A disturbing read – and perhaps more so than the author intended.
Graham Greene is a favourite author of mine and one re-read from time to time. Recently, I’ve been re-reading some of his earlier, pre-Second World War books, those described by him as ‘Entertainments’ – this one, A Gun For Hire, The Ministry Of Fear.
Something which currently is sitting uncomfortably with me, most shocking from a writer who developed into someone who seemed to have a tender, humane understanding of our complex, fragile, muddied up, neither angel nor demon/beast, but mashed up both, is the casual anti-Semitism expressed, many times, within this book (and, on a recent re-read, there it is again in A Gun For Hire)
Both books are about various layers of villainy and corruption. Brighton Rock (the title has a double meaning, as becomes clear towards the end of the novel) was of course made particularly famous by the film starring a baby-faced Dickie ‘Darling’ Attenborough, as the teenaged, vicious, damaged ‘Pinkie’. The plot concerns two rival criminal mobs, working the gambling industry and more. The seedy, less successful end is a small-time gang, currently led by a damaged seventeen year old, a slum-child, raised a Catholic, from a violent background. This is Pinkie. The successful gang, able to manipulate those in authority, is led by rich and powerful Jew, Colleoni. Later in the book it is intimated he may go into politics as a Conservative. Once again there is the suggestion which surfaces of some sort of Jewish conspiracy. However unpleasant, however vicious, however thuggish Pinkie is, the violence of his background is placed before us, ‘what chance did he have’ We don’t get offered ‘mitigating circumstances’ for Colleoni.
What this did for me, yet again, was to expose how pervasive a generalised anti-Semitism was in society. I guess it took a couple more years (this was published in 1938) before people would begin to distance themselves from this particular manifestation of racial stereotyping.
Outwith the discomfort for the reader who comes to this after the events of the Second World War, this is still a disturbing and complex read, though one with a strong narrative drive and a believable triumvirate of central characters, like an unholy version of Father Son and Holy Spirit, (as Catholicism and the Trinity runs deeply through it) Instead, we have a version of Mother, Daughter and Unholy Spirit.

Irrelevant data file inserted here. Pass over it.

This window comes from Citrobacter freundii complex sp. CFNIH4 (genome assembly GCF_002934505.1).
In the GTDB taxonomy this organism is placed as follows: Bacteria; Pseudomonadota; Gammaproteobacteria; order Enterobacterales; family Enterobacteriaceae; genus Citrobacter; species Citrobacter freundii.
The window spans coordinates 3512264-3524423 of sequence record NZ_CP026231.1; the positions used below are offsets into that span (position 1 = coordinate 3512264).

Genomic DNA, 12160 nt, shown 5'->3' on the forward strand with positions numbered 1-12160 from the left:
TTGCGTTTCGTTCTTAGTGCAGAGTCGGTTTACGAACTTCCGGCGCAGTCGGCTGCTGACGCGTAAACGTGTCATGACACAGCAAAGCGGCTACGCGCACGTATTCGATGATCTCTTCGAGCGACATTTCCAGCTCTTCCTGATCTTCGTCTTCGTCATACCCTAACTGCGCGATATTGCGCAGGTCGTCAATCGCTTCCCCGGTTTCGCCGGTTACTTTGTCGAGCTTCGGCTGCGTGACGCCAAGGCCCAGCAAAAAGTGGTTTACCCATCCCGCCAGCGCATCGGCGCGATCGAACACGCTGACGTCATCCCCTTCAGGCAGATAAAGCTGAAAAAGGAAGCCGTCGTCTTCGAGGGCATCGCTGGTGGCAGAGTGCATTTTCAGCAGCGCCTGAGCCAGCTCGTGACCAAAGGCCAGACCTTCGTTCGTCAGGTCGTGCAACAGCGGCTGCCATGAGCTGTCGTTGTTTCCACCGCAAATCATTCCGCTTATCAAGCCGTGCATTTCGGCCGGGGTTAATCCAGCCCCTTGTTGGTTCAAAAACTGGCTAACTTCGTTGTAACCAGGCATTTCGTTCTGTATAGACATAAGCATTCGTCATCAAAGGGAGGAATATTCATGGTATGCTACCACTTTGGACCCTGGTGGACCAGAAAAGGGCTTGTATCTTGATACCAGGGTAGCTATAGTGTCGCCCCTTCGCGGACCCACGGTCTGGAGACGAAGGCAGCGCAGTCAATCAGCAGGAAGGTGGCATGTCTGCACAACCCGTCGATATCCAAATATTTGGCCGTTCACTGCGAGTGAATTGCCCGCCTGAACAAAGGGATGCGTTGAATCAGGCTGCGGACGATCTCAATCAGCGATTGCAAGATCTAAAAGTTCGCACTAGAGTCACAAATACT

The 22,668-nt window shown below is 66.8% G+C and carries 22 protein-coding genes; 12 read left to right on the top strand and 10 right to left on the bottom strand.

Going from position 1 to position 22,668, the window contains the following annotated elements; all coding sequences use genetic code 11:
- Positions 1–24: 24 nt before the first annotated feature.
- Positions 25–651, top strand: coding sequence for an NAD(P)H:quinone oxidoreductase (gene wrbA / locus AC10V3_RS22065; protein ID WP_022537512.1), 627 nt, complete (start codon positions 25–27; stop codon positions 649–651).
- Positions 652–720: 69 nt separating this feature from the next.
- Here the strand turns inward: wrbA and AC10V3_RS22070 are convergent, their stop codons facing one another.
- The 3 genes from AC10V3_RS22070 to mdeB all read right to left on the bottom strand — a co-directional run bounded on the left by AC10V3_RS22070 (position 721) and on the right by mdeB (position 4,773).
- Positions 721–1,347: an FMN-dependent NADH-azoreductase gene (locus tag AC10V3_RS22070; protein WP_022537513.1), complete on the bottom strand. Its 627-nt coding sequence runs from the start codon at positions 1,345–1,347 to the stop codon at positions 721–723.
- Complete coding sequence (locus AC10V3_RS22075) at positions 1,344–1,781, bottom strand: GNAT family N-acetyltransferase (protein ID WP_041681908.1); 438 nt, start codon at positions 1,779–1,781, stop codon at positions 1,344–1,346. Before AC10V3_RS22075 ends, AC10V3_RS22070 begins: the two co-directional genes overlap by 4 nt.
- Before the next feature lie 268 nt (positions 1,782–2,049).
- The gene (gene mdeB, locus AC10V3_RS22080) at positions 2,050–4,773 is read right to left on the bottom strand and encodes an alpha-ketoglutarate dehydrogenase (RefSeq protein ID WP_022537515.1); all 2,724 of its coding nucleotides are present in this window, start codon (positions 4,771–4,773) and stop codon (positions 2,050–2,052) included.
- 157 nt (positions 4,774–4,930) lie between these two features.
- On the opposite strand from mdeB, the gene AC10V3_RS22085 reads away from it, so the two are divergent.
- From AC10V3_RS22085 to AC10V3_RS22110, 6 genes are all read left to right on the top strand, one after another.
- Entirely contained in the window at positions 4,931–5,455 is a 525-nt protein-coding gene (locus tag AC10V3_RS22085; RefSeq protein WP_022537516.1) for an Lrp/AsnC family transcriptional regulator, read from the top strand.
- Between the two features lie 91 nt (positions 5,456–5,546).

Pinkie, in fact at one point, who sees himself as damned, corrupt (and is so) says ‘Credo in unum Satanum’. Ida, the blowsy, materialism-being-here-is-all-there-is who is the instigator of nearly all which transpires, through her desire for justice and to see right done, has no religion, but a lust for the physicality of life. She drinks hard, she beds hard, and has no sense of ‘mortal sin’ Ida, who has no children, nevertheless takes a Motherly protective role to the other damaged youngster, Rose, a young waitress from a similar background to Pinkie, also a Catholic, but one still believing. Rose will be sacrificed between Ida and Pinkie, as their different agendas play out – but Rose is also the willing sacrifice, choosing to damn herself, knowingly.
It’s an unsettling book, dark, and hopeless in many ways – and yet full of passages of beauty and energy. For reasons which I can’t quite explain, it reminded me of Kandinsky’s paintings – these nuggets of light and colour and vibrant energy and precision of place, form, time, and rich meaning, all within a narrative drive which got darker and darker
A stranger; the word meant nothing to her: there was no place in the world where she felt a stranger. She circulated the dregs of the cheap port in her glass and remarked to no-one in particular: ‘It’s a good life.’ There was nothing with which she didn’t claim kinship: the advertising mirror behind the barman’s back flashed her own image at her; the beach girls went giggling across the parade; the gong beat on the steamer for Boulogne – it was a good life. Only the darkness in which the Boy walked, going from Billy’s, going back to Billy’s, was alien to her: she had no pity for something she didn’t understand. She said; ‘I’ll be getting on.’